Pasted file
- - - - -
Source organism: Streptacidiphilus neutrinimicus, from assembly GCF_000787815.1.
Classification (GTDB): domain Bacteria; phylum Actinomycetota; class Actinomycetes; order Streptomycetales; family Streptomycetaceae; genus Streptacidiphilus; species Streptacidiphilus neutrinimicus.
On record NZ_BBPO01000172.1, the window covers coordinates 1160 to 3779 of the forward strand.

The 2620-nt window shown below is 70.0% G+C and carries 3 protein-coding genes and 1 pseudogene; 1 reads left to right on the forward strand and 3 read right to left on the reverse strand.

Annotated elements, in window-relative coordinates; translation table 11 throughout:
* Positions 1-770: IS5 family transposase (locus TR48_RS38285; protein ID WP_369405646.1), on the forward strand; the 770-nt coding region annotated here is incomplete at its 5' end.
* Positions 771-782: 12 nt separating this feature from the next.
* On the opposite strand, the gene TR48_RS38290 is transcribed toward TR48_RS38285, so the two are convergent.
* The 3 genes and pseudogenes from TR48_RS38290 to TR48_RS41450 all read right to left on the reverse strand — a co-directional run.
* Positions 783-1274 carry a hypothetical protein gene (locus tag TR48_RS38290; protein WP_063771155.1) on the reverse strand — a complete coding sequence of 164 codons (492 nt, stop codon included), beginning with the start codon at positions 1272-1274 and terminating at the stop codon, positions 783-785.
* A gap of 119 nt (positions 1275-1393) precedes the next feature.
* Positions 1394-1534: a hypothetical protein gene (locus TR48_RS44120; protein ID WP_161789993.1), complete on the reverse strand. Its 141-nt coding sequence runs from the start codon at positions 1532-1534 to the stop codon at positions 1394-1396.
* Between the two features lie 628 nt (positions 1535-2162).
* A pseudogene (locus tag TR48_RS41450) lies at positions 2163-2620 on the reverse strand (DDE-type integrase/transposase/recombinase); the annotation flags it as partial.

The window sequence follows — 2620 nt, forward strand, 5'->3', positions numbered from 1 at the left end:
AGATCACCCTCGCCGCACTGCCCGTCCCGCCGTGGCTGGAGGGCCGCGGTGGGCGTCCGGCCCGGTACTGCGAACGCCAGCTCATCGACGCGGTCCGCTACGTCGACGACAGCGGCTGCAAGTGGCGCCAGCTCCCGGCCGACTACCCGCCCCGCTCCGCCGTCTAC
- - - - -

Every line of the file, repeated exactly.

Source organism: Streptacidiphilus neutrinimicus, from assembly GCF_000787815.1.
Classification (GTDB): domain Bacteria; phylum Actinomycetota; class Actinomycetes; order Streptomycetales; family Streptomycetaceae; genus Streptacidiphilus; species Streptacidiphilus neutrinimicus.
On record NZ_BBPO01000172.1, the window covers coordinates 1160 to 3779 of the forward strand.

The 2620-nt window shown below is 70.0% G+C and carries 3 protein-coding genes and 1 pseudogene; 1 reads left to right on the forward strand and 3 read right to left on the reverse strand.

Annotated elements, in window-relative coordinates; translation table 11 throughout:
* Positions 1-770: IS5 family transposase (locus TR48_RS38285; protein ID WP_369405646.1), on the forward strand; the 770-nt coding region annotated here is incomplete at its 5' end.
* Positions 771-782: 12 nt separating this feature from the next.
* On the opposite strand, the gene TR48_RS38290 is transcribed toward TR48_RS38285, so the two are convergent.
* The 3 genes and pseudogenes from TR48_RS38290 to TR48_RS41450 all read right to left on the reverse strand — a co-directional run.
* Positions 783-1274 carry a hypothetical protein gene (locus tag TR48_RS38290; protein WP_063771155.1) on the reverse strand — a complete coding sequence of 164 codons (492 nt, stop codon included), beginning with the start codon at positions 1272-1274 and terminating at the stop codon, positions 783-785.
* A gap of 119 nt (positions 1275-1393) precedes the next feature.
* Positions 1394-1534: a hypothetical protein gene (locus TR48_RS44120; protein ID WP_161789993.1), complete on the reverse strand. Its 141-nt coding sequence runs from the start codon at positions 1532-1534 to the stop codon at positions 1394-1396.
* Between the two features lie 628 nt (positions 1535-2162).
* A pseudogene (locus tag TR48_RS41450) lies at positions 2163-2620 on the reverse strand (DDE-type integrase/transposase/recombinase); the annotation flags it as partial.

The window sequence follows — 2620 nt, forward strand, 5'->3', positions numbered from 1 at the left end:
AGATCACCCTCGCCGCACTGCCCGTCCCGCCGTGGCTGGAGGGCCGCGGTGGGCGTCCGGCCCGGTACTGCGAACGCCAGCTCATCGACGCGGTCCGCTACGTCGACGACAGCGGCTGCAAGTGGCGCCAGCTCCCGGCCGACTACCCGCCCCGCTCCGCCGTCTAC